Introducing the Hyundai Ioniq Hybrid – Ultracar’s Favourite Hybrid Car for 2017

By CarsFellow 4 Min Read

In an increasingly impact-conscious world, going hybrid for your next car can be very appealing. Hybrids have been around since the nineties, but have been really gaining traction in recent years. Since the Toyota Prius and Honda Insight first bought hybrid technology to the mainstream, they’ve become more and more popular as car manufacturers continue to push forward with research into reducing emissions of CO2, and other harmful gasses.

Now, the market has exploded and covers everything from hybrid engines, which primarily use petrol or diesel with added power being taken from battery packs to plug-in rechargeable vehicles that offer electric-only driving for up to 30 miles at a time.

So, let’s have a look at the car Ultracar Bad Credit Car Leasing deems the best product of 2017.

Hyundai Ioniq Hybrid

  • 4.1/ 5 stars
  • Price: £20,095 – £23,695

Whilst we’re only going to be looking at the hybrid model, this car is actually the first product to be commercially available as a conventional hybrid, a plug-in hybrid, or a fully electric vehicle. This is a car that promises a smooth and more responsible driving experience; considering this is Hyundai’s first foot in the hybrid world, we don’t think they’ve done too badly!

Buyers may be won over from the Toyota Prius by the Ioniq’s more conventional car design, though it isn’t quite as efficient as the other leading product. It may also face competition from the likes of the Volkswagen Golf GTE, Lexus CT, and Toyota Auris Hybrid, but it’s unbelievably low price will probably clinch the deal, and also poses the Ioniq Hybrid as an appealing alternative to many petrol and diesel-powered engines.

Another advantage over the Prius is the boot capacity. This car offers ample room in the front and rears seating, making it a guaranteed hit with both families and businesses. Indeed, the Ioniq Hybrid is a surefire candidate for company-cars, considering its low Benefit-in-Kind (BiK) rate of 15%. That said, it may be usurped by its Electric cousin, with urban business users finding the 7% BiK of the Ioniq Electric even more appealing.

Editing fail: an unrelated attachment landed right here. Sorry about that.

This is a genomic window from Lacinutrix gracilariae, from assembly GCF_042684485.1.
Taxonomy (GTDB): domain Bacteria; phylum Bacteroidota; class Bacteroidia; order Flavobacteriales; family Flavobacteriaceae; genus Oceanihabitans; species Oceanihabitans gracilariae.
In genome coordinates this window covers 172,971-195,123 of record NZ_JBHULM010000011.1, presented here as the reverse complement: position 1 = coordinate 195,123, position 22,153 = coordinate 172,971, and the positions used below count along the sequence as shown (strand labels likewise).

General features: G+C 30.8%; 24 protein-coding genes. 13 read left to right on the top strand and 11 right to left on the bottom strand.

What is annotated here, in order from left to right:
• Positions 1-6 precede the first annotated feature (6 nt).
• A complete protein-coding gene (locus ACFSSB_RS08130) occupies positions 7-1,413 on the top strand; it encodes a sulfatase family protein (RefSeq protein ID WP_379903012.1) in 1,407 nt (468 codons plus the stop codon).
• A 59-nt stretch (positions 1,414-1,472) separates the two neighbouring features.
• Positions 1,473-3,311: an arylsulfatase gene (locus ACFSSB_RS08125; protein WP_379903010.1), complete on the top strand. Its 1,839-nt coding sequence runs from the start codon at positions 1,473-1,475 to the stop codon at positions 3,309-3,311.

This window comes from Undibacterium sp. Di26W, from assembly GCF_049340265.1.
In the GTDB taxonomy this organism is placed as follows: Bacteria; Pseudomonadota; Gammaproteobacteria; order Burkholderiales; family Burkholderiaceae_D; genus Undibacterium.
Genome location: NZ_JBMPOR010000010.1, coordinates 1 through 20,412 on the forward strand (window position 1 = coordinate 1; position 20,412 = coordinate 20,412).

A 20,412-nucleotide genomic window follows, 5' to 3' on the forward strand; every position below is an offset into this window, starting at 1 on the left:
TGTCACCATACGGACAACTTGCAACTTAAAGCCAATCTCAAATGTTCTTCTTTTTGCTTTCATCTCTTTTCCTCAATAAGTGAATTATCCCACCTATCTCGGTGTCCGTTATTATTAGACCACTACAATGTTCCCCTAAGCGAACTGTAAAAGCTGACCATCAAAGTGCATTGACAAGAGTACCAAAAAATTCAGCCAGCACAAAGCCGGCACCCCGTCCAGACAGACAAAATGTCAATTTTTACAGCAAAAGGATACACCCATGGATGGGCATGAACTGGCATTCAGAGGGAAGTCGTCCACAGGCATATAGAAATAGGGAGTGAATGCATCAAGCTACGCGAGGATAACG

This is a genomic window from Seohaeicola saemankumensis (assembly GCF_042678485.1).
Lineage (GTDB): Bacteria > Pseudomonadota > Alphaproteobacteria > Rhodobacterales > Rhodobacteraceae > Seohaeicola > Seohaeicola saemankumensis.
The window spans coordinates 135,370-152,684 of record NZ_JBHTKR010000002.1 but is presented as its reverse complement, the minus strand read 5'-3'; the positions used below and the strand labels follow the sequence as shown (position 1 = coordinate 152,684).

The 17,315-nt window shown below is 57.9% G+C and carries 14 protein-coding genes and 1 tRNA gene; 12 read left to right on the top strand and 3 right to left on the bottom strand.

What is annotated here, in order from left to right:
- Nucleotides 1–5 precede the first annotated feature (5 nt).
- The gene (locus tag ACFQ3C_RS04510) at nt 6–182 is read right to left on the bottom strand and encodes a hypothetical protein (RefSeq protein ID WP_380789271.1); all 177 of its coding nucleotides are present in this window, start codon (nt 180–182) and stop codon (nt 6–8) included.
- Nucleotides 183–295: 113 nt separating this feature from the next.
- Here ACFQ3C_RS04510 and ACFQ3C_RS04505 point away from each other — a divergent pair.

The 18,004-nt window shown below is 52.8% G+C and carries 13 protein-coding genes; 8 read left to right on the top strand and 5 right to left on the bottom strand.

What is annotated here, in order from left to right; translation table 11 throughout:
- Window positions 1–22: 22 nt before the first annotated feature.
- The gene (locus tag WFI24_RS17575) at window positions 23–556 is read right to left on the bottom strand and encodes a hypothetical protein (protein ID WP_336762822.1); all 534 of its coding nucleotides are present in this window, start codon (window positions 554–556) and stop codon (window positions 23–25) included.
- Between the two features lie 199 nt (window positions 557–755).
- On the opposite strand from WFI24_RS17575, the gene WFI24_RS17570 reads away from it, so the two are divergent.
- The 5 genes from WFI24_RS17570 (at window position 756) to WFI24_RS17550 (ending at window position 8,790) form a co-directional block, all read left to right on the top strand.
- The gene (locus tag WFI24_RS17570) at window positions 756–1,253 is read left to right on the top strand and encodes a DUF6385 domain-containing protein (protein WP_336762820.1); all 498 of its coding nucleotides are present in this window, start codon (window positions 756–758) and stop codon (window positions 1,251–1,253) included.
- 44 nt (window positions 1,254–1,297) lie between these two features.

The Look

Quite conventional in design, the Ioniq remains quietly humble about the technology underneath its sophisticated, solid but well-designed interior. Standard equipment is also good; alloy wheels, a leather steering wheel, air-conditioning, and DAB radio are standard from the entry-level model up, with Premium models benefiting from sat nav and the latest Bluetooth compatibility, while the Premium SE has a leather-clad interior.

And, with a top-mark score from Euro NCAP, it’s safe, too. Standard models are equipped with automatic emergency braking (which can slow the car if obstacles are detected), and lane-keeping assistance, with higher-spec models, offer adaptive cruise control and rear cross-traffic detection.

Whilst this may not be the most exciting car on the market, Hyundai’s first attempt at hybrid cars is still very much a crowd-pleaser. Easy to use and on the wallet, this will be making some serious competition for the other hybrids on the market for 2017.

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